The folks at http://cr4.globalspec.com/ would love this, and they know their stuff.

      > but I'll warn that it isn't an easy read.

      It isn't.

      So
      what's your likely timeline on this? It seems a good way forward,
      providing it can be brought down to the level of the home maker.
      Does the fluid need to be water? Is there something else which could
      be used at a lower pressure?
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    Re: Hydrodyne electrical generator.

    Post  Admin on Tue Jul 19, 2011 6:59 pm


    • Morris Dovey Ugh - Facebook is lousy for interleaving questions/responses!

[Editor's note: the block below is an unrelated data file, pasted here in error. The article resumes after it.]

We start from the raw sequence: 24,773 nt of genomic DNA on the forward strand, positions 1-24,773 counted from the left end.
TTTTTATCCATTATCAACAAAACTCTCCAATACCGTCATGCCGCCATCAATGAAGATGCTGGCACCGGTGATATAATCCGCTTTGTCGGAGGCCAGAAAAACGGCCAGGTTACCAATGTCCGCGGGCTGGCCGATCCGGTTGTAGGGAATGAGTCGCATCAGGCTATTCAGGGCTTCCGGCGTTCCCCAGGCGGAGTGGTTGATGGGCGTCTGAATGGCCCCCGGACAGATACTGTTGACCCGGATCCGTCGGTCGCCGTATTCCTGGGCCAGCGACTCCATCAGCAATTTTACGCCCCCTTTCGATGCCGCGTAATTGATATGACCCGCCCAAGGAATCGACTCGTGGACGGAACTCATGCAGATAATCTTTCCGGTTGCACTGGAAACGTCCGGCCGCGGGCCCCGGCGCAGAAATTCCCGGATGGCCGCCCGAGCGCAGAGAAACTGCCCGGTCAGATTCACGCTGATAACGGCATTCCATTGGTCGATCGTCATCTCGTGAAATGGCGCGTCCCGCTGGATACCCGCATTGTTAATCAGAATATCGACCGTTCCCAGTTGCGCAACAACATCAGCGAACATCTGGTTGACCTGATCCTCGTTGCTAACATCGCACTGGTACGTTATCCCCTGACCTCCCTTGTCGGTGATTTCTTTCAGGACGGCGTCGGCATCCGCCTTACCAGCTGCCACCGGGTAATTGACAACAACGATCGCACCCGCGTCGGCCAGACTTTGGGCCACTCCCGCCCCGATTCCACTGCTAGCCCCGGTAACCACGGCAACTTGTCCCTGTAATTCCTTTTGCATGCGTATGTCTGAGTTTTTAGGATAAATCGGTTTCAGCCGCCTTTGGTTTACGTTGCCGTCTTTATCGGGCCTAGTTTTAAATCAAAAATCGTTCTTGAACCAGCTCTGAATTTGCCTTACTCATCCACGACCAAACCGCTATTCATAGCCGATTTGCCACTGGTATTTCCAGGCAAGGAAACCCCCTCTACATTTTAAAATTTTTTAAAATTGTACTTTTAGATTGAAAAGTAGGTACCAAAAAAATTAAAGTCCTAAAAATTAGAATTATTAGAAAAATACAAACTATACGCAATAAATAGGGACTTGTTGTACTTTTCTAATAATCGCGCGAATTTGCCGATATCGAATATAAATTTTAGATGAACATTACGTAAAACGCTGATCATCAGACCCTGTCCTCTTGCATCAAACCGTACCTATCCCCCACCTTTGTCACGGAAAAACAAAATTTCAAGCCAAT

>Guess you're going with thickarse steel then? How will you get the heat in? Steel is a poor conductor...

      I'm looking at a stainless alloy; and I'd like (eventually) to take advantage of an absorption technique I worked out a while back and describe at
      http://www.iedu.com/Solar/​Energy/Absorber/

      >Depends on the solder. But I was thinking copper, guess with steel you can use threaded caps.

      Maybe,
      but there's a lot to be figured out before it makes sense to get into
      the specifics of mechanical design. There are a heap of similar details
      that'll sort themselves out along the way.

      >The folks at http://cr4.globalspec.com/ would love this, and they know their stuff.

      Yes
      and no. There is basic R&D to be done, and forums like CR4 can be
      quite helpful in resolving design details - but they're not so good for
      getting the basic research done. My past experience has been that at
      least some members of any open forum will attempt to grab and run (to